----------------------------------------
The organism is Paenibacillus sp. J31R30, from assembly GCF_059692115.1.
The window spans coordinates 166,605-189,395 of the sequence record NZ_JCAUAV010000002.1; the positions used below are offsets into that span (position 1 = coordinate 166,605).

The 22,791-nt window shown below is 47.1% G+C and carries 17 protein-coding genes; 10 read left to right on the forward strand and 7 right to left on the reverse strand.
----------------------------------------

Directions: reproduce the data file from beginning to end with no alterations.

The organism is Paenibacillus sp. J31R30, from assembly GCF_059692115.1.
The window spans coordinates 166,605-189,395 of the sequence record NZ_JCAUAV010000002.1; the positions used below are offsets into that span (position 1 = coordinate 166,605).

The 22,791-nt window shown below is 47.1% G+C and carries 17 protein-coding genes; 10 read left to right on the forward strand and 7 right to left on the reverse strand.